Theology is the encounter between gospel and culture. This still happens today. But we need to remember that it also happened in the past. In fact, this gospel encounter has a long history that reaches back through time and across cultures. This particular series of articles introduces the important relationship between theological scholars, lay people, and pastors. Today’s article focuses on theological scholars, who keep us connected to this long history of the gospel’s encounter with culture.
I find it helpful to think of theological scholarship in four areas. Biblical theology explores the meeting between gospel and culture in Scripture. Historical theology explores the meeting between gospel and culture as Christianity spread around the globe. Contextual theology explores the meeting between gospel and culture in contemporary contexts. Systematic theology explores all three in order to build a more coherent theology for a particular point in time.
So why do we need theological scholars today? I find several reasons.
These scholars devote themselves to the heavy lifting required to master the different disciplines of theology. This devotion involves years of intense study in order to master the languages and cultures found in Scripture and Christian history. This heavy lifting connects us to a wealth of important knowledge from the past.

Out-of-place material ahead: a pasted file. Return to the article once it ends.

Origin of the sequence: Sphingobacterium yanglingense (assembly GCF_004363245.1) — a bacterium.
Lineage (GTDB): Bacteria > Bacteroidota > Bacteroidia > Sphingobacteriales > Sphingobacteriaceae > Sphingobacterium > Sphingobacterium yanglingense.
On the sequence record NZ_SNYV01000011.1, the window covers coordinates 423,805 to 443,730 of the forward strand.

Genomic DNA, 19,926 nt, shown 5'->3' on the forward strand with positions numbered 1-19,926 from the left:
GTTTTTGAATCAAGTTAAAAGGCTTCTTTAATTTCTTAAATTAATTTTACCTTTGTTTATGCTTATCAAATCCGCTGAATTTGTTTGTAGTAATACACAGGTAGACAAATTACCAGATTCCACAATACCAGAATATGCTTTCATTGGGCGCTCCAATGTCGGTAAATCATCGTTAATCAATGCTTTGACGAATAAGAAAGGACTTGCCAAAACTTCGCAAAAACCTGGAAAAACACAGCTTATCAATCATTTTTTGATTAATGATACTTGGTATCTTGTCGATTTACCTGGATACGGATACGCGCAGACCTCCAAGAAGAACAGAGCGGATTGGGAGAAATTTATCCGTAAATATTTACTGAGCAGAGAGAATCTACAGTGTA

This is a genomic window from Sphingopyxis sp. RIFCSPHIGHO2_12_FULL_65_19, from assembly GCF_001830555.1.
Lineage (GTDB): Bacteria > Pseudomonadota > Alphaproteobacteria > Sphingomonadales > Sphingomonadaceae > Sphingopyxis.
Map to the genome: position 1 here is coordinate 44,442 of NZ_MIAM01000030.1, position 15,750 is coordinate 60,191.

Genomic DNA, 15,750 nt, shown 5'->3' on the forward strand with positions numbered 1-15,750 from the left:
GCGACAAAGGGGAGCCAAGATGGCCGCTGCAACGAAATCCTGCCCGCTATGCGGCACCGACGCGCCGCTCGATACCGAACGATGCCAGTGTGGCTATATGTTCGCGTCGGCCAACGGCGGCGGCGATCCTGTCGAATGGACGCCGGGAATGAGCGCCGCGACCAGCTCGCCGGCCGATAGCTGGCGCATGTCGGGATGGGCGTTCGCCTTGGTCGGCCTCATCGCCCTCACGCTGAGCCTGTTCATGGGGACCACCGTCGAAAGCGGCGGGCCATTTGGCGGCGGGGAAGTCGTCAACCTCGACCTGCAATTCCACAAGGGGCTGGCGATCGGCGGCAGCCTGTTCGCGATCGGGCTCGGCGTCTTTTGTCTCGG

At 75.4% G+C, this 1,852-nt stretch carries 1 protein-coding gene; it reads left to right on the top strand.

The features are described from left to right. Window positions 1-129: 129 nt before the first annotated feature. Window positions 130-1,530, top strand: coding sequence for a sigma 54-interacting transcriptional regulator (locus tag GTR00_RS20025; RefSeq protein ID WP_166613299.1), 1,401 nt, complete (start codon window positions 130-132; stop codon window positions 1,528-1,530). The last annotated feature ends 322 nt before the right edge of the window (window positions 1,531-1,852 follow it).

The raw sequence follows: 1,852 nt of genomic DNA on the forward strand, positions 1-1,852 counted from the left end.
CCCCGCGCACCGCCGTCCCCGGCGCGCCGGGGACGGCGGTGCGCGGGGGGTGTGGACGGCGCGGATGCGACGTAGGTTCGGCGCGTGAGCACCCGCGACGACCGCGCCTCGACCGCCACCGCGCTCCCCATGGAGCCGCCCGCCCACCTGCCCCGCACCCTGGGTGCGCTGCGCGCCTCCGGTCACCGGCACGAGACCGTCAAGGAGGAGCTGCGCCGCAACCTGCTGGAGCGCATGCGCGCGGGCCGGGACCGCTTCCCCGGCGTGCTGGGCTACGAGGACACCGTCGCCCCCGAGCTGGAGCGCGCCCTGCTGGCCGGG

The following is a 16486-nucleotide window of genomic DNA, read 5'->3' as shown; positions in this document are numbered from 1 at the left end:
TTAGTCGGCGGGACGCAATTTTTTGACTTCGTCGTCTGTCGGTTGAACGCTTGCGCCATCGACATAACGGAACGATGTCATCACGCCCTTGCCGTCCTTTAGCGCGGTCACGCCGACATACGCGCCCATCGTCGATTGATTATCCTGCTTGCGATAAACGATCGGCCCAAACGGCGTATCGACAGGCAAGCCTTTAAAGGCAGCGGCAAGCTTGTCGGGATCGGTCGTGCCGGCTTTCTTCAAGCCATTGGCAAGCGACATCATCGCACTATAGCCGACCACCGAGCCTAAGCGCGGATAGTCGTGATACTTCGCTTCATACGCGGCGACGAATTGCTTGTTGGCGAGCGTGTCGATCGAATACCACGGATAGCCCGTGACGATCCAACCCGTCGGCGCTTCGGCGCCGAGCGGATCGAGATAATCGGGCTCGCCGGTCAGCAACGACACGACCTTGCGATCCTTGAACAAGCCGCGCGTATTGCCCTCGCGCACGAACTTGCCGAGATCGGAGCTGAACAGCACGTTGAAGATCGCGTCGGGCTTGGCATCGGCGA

Additionally, without these lessons from the past we inevitably will end up in error. To be sure, tradition can exercise an unfair amount of unquestioned authority. But our modern era threw off the shackles of tradition, often without discretion. As a result, “History became legend. Legend became myth . . . And some things that should not have been forgotten were lost.” (Tolkien, Lord of the Rings) Tradition is a cruel master; however, it makes a pretty good servant. This heavy lifting connects us to important lessons from the past.
Finally, scholars can identify best practices from theology past for theology present. As mentioned earlier, theology has a long history of gospel encounters across a wide range of cultures. Scholars help us see how we’ve navigated in the past between the dangers of biblical error and cultural irrelevance. They can sharpen our vision of the unique roles of scholars, lay people, and pastors in this encounter, while outlining the complementary relationship between all three.
Theological scholars play a unique and vital role in theology; they keep us connected to our rich history of gospel encounters across a wide range of cultures. Next week’s article focuses on the important role that lay people play in this encounter.